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A Sigma 33 One Design keelboat racing on Dublin Bay Photo: AfloatA Sigma 33 One Design keelboat racing on Dublin Bay Photo: Afloat

Displaying items by tag: Mayo Sailing Club

The J24 Northern Championship, hosted by Mayo Sailing Club, saw 14 teams from around the country compete in six races over the weekend of 27th and 28th May. The event was raced in moderate winds and sunshine against the picturesque surroundings of Clew Bay.

The overall winner was Headcase, who scored four firsts and a second in the six races. The crew was Louis Mulloy, Marcus Ryan,  Cillian Dickson, Ryan Glynn and Ronan Armstrong.

The second place went to Janx Spirit, skippered by Tadgh O Loinsigh from Tralee Bay Sailing Club, who also finished second place to Headcase in the 2022 National Championships.

The third place was claimed by Hedgehog, sailed by Mark Usher and his crew from Greystones Sailing Club, improving on their fourth-place finish in the Western Championships at Lough Ree Yacht Club last month.

The J24 Northern Championship, hosted by Mayo Sailing Club

It was the first time Mayo Sailing Club have hosted the J24 fleet, and both the sailing and social side didn’t disappoint. The race committee, led by principal race officer Derek Bothwell, efficiently ran six races in good breeze and some challenging chop against the backdrop of a sunny Croagh Patrick.

Following lift-in and one slip-launched late-comer on Friday, crews were treated to a welcome feast of local Clew Bay mussels.

Live music and a great spread of Mediterranean-inspired food on Saturday evening went down well with sailors after a long day on the water in what could have been Costa del Mayo.

Four races were sailed on Saturday, with Headcase taking the first race win, followed by Hard on Port, helmed by Dave Bailey, in second and Hedgehog in third. Hedgehog excelled again in race 2, taking the race win in lighter breeze, with Janx Spirit in second and Jelignite in third.

The J24 Northern Championship, hosted by Mayo Sailing Club

The final two races of the day saw Headcase, Hard on Port, and Janx Spirit share the podium, leaving Headcase with a narrow overnight lead, ahead of HoP and Janx.

Day 2 was raced in a shifty offshore breeze. Headcase, HoP and Janx broke away from the rest of the fleet in race 5, trading places around the first lap before the tricky conditions allowed them to be reeled back in. Headcase held on for the race win, wrapping up the event with a race to spare to the delight of local spectators. Class stalworth JP McCauldin on Il Riccio got in for second place, with Diarmuid Mullen on Smugairle Roin finishing strongly to take third.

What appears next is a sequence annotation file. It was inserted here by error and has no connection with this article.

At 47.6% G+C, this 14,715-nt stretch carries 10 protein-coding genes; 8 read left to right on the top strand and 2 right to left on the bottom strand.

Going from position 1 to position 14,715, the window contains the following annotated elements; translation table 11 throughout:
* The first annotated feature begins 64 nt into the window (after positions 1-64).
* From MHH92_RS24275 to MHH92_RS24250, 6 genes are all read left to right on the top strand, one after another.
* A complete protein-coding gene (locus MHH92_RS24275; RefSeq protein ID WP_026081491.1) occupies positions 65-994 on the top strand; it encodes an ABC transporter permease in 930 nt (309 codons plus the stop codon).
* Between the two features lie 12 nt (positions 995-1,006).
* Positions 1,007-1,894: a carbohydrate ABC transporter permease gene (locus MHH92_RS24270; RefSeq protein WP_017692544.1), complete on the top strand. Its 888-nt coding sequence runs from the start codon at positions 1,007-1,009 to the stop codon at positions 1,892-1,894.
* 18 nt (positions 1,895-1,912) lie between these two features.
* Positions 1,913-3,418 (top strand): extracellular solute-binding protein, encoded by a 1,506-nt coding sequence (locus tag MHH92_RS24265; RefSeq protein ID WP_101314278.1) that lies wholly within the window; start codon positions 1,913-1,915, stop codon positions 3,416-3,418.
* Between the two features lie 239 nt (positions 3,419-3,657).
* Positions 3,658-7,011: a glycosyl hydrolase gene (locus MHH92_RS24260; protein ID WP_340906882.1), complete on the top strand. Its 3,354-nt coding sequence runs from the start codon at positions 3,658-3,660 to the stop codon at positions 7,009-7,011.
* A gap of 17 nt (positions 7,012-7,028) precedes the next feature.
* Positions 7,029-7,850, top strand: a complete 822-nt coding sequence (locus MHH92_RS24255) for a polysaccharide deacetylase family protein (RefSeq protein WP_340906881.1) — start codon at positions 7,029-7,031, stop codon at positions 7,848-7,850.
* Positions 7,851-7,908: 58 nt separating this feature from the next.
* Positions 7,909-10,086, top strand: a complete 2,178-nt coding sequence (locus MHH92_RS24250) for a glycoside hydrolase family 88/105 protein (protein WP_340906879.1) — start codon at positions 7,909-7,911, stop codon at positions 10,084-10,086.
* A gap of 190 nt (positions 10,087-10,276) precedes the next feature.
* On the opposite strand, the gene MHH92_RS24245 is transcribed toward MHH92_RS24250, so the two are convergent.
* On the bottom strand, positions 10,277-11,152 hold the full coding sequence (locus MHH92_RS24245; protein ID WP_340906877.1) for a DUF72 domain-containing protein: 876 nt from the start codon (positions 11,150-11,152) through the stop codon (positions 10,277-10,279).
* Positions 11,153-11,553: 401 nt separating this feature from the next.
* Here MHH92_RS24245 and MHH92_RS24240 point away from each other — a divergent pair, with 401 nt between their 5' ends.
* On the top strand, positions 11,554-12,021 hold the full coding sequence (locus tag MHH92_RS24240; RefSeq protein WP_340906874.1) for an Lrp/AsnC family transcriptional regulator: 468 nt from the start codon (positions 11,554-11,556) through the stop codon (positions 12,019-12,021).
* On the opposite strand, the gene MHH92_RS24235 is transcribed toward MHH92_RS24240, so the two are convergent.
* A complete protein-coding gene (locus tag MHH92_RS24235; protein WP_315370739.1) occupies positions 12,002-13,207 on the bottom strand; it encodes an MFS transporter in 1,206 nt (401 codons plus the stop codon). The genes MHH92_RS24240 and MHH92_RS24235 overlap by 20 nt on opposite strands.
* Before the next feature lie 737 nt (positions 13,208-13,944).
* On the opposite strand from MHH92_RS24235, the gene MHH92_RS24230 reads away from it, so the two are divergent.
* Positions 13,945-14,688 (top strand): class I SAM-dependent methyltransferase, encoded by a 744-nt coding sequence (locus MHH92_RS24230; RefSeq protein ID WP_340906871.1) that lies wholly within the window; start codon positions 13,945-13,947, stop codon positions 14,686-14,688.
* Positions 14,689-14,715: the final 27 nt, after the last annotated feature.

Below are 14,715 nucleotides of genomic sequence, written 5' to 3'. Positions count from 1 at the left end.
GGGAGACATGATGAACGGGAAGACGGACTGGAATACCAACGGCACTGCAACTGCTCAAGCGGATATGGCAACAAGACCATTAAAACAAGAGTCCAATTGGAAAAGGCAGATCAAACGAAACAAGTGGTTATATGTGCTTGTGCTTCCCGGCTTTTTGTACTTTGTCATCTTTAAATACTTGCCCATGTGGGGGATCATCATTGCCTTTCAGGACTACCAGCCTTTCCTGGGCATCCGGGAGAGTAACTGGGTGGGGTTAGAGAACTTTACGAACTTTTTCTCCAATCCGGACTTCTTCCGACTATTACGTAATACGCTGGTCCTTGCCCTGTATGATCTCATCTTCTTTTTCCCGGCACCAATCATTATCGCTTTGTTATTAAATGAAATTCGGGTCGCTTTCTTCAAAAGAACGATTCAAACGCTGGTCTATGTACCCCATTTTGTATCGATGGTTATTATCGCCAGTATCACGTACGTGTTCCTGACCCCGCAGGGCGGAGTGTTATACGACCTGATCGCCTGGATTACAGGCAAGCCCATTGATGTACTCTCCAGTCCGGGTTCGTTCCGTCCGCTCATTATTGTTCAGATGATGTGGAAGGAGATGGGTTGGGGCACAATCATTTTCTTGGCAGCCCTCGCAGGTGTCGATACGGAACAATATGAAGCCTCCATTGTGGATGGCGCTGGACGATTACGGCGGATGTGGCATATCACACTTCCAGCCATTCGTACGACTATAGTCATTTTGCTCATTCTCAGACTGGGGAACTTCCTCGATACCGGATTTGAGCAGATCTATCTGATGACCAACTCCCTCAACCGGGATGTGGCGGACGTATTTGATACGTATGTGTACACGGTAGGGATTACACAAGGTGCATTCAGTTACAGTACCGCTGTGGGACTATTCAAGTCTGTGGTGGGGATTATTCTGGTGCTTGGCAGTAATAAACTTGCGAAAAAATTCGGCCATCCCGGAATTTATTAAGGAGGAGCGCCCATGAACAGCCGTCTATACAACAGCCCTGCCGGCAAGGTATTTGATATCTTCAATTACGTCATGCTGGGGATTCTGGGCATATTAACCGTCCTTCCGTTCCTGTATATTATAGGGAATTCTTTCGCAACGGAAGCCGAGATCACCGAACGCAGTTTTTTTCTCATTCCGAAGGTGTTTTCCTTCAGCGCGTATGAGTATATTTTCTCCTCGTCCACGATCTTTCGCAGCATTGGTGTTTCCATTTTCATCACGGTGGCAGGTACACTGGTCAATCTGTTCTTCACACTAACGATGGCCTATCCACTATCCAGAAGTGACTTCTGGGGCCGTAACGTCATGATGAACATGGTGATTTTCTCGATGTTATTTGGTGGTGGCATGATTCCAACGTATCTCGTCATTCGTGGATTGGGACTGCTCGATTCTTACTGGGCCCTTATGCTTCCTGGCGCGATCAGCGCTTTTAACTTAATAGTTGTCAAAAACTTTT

The breeze remained challenging for the final race, which Hedgehog lead around the course, only to be passed by Headcase on the final cross of the race. That result was still enough to secure a third overall for Hedgehog behind Janx Spirit. HoP dropped to 6th after a tough day which saw them retire from both races on day 2.

The J24 fleet would like to thank Mayo Sailing Club and all the volunteers for their warm welcome and hope not to leave it so long to return to Clew Bay.

Speaking after the event, the crew of Headcase said that they were delighted to get some very competitive racing under their belts in their last Irish J24 event of 2023. Their plans for the rest of the Summer see them bringing Headcase on an Odyssey to the Aegean Sea, challenging for the European Championships on the way in Lake Balaton, Hungary, in August before taking on the World Championships in Thessaloniki, Greece, in early September.

Published in J24
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Mayo Sailing Club is opening its popular junior sailing camps from June 29th for “Improvers” level and above only, following guidance by Irish Sailing.

The focus this year att MSC is on fun sailing so children will be out on the water as much as the weather permits. 

As the clubhouse will not be opened due to current Covid-19 restrictions, children need to be dropped off in wetsuits ready to rig their dinghy and get into the water and be picked up to go straight home when they finish. There will be no changing or other facilities available.

For children who are not up to “Improvers” level sailing, there will be updates on the club website. It may become possible to offer other courses as the summer progresses.

Published in Youth Sailing
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Going out to sea has always had a certain level of risk attached to it. When a boat breaks down and starts to drift out towards America or worse towards a rocky shore, help has not always been close to hand writes Alex Blackwell. It used to be up to the local community to mount a rescue or recovery – if, that is, news got through to them and if there happened to be a boat available. Two-way radios were scarce and mobile phones had not even been dreamt up yet.